Apple-Fortnite battle heats up with response to lawsuit

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  • Apple has now officially responded to the lawsuit against Epic Games, a first for the Apple-Fortnite cartel saga.
  • In response, Apple tries to compare Epic to shoplifters who walk out of an Apple retail store with unpaid products.
  • Apple is also trying to shift the blame by saying that Epic Games caused this problem itself.

Today the Battle Royale between Apple and Epic Games has taken a step up. Apple issued a formal response to Epic Games' lawsuit filed last week alleging Apple has monopoly control of its app store (via Axios).

The answer is very confusing as it makes bizarre comparisons between Epic and shoplifting. It also tries to blame Epic for its rebellion against Apple's policies, which is strange in an antitrust lawsuit.

The battle between Apple and Fortnite: Epic shoplifters?

On file, Apple has the following to say about Epic's attempt to bypass Apple's 30% cut on all in-app transactions:

If Developers Can Avoid Digital Checkout, is the same as leaving an Apple retail store without paying for stolen products: Apple doesn't get paid.

This is a tough comparison, but it doesn't make any sense. Epic sells its own product (Fortnite's in-app currency known as V-Bucks) through an app it creates, so it can't actually "steal" its own goods from this hypothetical Apple store.

A. A more appropriate comparison would be a shopping mall. Imagine if Apple owned a mall – that is, a large building that housed many different retailers – and Epic Games was a store in that mall. This mall is the only one – there are no other malls. What happens here is akin to Epic Games doing business as usual but refusing to pay the rent because they think the fees are artificially high as Apple knows there is no other place. Sure, that's not a good thing (Epic refuses to pay rent), but this is way, much different from shoplifting.

Apple tries to shift the blame

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In other words, Epic broke the rules it thinks is unfair, and Apple booted it, and now Epic has literally nowhere else to go. Epic then asks for the option to continue its business during the lawsuit, and Apple refuses. Isn't that the definition of a monopolistic company? All of Epic's iOS business is handled by Apple on its own.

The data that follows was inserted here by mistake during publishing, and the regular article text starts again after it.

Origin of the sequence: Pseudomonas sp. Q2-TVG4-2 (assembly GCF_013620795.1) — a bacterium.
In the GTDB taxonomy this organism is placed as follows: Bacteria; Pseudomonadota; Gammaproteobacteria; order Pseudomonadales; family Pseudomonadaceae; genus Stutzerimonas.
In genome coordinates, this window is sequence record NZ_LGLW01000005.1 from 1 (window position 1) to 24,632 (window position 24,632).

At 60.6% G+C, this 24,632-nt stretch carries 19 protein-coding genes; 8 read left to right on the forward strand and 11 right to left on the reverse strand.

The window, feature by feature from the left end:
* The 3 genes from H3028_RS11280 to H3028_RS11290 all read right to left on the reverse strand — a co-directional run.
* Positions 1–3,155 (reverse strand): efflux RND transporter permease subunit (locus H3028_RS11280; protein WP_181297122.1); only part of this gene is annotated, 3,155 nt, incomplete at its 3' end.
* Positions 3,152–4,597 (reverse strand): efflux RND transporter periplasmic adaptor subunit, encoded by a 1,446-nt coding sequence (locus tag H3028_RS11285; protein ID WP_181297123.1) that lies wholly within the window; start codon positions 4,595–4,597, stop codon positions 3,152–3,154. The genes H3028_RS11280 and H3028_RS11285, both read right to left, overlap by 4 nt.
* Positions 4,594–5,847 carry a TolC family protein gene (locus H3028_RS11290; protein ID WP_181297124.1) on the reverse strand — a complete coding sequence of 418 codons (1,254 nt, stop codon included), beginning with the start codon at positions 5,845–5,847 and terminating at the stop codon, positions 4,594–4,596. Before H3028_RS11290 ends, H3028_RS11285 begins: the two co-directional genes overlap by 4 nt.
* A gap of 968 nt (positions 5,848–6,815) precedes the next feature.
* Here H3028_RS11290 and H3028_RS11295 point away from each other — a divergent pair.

Apple seems to be ignoring the idea that if Epic had another platform for delivering Fortnite to iPhone users, it wouldn't have to file a lawsuit. Labeling the suit as an issue "exclusively made by Epic itself" is a weak claim that is likely to be torn apart if this leads to a lawsuit.

Is the App Store like Steam or the Play Store?

Finally, Apple also argues that Epic has no antitrust lawsuit against it as there are other ways that users can buy mobile games. Apple refers to the Google Play Store as an example and then also refers to Steam. These other two platforms are making similar cuts on products sold through their respective stores.

Apple doesn't see however that developers who don't want to sell through Steam or the Play Store can sell many other stores. Or you could just sell it yourself and keep all profits. You can do this on PCs and Android devices, but not at all on the iPhone. Once again, in this official act, Apple is making very weak claims that could easily be torn apart in a legal process.

Granted, Epic Games is also suing Google, accusing it of also having a monopoly. This is a much weaker case than this one against Apple, although it is possible that the outcome of this Apple case could have a dramatic impact on Google's Play Store policies.

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